Community Service Experiences and Commitment to Volunteering

Authors


  • 1During preparation of this article, Trevor Taylor was supported by an Ontario Graduate Scholarship. The authors acknowledge the support of the Centre of Excellence for Youth Engagement and Health Canada. In particular, we thank Michael Busseri for his assistance with data analysis. The research was conducted by Trevor Taylor under Mark Pancer's supervision, in partial fulfilment of honours thesis requirements for an Honours Bachelor of Arts degree.

Abstract

University students who were involved in a community service field placement completed the Inventory of Service Experience (ISE), a measure that was designed to assess the extent to which they felt supported by family, friends, and the organizations with which they worked; and the extent to which they experienced positive outcomes (e.g., enhanced skills, a feeling of “having made a difference”) in their community service setting. Students who had a more supportive and positive experience, as assessed by the ISE, were more likely to have continued to work as volunteers in the setting 2 months after they had completed their course requirements. The implications of these results for community service programs are discussed.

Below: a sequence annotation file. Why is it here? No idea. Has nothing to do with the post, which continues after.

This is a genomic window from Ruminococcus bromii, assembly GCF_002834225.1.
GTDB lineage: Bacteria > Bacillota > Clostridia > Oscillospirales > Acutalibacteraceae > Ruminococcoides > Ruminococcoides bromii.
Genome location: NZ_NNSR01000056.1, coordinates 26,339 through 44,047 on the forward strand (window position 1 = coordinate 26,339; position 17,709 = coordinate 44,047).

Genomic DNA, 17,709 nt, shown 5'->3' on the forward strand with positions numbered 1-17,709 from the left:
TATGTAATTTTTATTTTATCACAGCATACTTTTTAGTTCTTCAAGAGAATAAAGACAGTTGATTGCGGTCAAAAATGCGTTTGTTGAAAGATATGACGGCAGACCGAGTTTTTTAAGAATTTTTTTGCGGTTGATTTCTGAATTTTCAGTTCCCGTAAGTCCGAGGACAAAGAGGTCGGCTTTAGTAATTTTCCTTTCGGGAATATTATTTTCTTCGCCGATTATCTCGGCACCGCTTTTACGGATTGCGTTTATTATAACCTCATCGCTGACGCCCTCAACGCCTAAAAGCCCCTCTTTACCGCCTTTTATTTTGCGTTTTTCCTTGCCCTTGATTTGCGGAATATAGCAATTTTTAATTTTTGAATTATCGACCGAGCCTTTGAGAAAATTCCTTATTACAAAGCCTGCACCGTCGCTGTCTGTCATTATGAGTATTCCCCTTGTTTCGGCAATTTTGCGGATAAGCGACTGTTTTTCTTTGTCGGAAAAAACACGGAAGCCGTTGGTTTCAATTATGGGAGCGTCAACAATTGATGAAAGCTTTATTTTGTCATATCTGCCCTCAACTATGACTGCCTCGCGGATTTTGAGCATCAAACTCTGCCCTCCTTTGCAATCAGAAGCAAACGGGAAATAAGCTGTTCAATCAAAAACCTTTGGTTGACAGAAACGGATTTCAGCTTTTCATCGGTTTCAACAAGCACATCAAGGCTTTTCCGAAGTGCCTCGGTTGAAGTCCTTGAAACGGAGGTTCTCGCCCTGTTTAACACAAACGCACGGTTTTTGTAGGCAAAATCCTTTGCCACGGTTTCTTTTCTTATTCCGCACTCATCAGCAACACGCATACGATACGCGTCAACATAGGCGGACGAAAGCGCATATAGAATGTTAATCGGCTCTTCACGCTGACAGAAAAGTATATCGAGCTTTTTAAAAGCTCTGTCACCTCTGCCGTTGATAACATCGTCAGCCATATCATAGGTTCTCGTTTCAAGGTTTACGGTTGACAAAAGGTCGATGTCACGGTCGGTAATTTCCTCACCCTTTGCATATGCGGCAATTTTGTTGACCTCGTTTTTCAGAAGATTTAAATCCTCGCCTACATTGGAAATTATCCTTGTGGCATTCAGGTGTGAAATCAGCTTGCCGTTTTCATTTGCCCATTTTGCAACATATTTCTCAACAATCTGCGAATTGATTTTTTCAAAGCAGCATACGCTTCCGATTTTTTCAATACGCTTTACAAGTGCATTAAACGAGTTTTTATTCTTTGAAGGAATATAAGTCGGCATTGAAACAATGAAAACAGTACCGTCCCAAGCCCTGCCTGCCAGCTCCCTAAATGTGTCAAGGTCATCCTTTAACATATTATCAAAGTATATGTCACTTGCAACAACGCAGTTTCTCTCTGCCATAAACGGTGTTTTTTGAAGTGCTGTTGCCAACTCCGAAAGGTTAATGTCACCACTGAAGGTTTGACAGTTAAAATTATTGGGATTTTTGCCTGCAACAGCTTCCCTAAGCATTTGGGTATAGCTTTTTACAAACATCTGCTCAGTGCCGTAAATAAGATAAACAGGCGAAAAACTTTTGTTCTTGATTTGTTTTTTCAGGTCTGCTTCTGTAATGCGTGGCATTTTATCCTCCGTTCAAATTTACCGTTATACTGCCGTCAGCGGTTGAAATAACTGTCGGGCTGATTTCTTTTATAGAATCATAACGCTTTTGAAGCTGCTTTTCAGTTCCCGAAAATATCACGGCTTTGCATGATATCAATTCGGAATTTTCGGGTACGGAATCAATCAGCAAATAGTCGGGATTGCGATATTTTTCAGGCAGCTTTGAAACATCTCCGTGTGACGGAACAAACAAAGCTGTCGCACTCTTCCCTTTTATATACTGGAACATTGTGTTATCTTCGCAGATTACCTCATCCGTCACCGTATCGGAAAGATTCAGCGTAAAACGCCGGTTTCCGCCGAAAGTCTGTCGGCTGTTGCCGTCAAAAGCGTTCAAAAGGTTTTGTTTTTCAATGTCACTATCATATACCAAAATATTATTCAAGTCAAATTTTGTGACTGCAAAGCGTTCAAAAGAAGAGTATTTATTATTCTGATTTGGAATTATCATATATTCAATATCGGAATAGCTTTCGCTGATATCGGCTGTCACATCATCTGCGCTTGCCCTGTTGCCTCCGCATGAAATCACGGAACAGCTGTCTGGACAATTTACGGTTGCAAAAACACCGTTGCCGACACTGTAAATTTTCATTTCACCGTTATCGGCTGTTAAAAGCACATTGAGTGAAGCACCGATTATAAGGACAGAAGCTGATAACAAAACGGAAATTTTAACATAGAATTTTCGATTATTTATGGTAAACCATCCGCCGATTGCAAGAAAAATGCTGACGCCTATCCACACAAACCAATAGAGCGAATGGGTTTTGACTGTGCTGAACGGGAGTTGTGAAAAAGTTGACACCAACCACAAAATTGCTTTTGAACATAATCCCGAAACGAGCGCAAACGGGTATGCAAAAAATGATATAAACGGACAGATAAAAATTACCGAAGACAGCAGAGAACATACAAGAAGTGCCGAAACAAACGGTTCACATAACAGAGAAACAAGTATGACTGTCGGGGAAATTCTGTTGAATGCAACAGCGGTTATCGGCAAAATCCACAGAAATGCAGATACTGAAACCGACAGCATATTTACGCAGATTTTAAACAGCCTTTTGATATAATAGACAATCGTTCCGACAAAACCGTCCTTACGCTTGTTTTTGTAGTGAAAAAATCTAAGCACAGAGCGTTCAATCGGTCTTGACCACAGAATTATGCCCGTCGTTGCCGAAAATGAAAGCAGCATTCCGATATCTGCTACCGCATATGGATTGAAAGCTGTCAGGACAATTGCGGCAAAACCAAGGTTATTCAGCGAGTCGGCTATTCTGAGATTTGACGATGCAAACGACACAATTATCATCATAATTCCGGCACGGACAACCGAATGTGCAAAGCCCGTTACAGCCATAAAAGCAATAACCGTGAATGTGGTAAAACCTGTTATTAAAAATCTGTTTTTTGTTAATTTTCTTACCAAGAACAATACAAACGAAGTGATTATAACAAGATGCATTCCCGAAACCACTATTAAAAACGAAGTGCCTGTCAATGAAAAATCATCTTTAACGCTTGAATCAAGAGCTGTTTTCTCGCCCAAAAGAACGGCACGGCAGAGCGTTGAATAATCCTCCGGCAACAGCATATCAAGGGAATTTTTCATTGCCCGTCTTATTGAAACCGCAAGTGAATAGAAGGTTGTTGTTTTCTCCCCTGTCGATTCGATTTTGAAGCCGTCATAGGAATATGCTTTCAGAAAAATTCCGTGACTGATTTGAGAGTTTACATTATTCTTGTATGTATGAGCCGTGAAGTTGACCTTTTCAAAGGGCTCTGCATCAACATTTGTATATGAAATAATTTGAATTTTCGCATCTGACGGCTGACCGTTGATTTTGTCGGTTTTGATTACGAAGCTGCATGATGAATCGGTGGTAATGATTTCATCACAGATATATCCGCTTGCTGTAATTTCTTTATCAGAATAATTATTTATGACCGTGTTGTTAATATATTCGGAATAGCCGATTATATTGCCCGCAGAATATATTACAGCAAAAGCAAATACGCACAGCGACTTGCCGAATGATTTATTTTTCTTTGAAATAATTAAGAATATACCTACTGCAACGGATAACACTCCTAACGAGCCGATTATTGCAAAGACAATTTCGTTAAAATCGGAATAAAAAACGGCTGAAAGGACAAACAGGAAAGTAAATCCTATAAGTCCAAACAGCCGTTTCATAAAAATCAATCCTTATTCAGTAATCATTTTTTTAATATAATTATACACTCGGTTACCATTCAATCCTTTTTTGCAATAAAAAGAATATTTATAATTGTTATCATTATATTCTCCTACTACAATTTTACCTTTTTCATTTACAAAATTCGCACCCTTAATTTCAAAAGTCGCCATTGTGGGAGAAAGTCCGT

Ancillary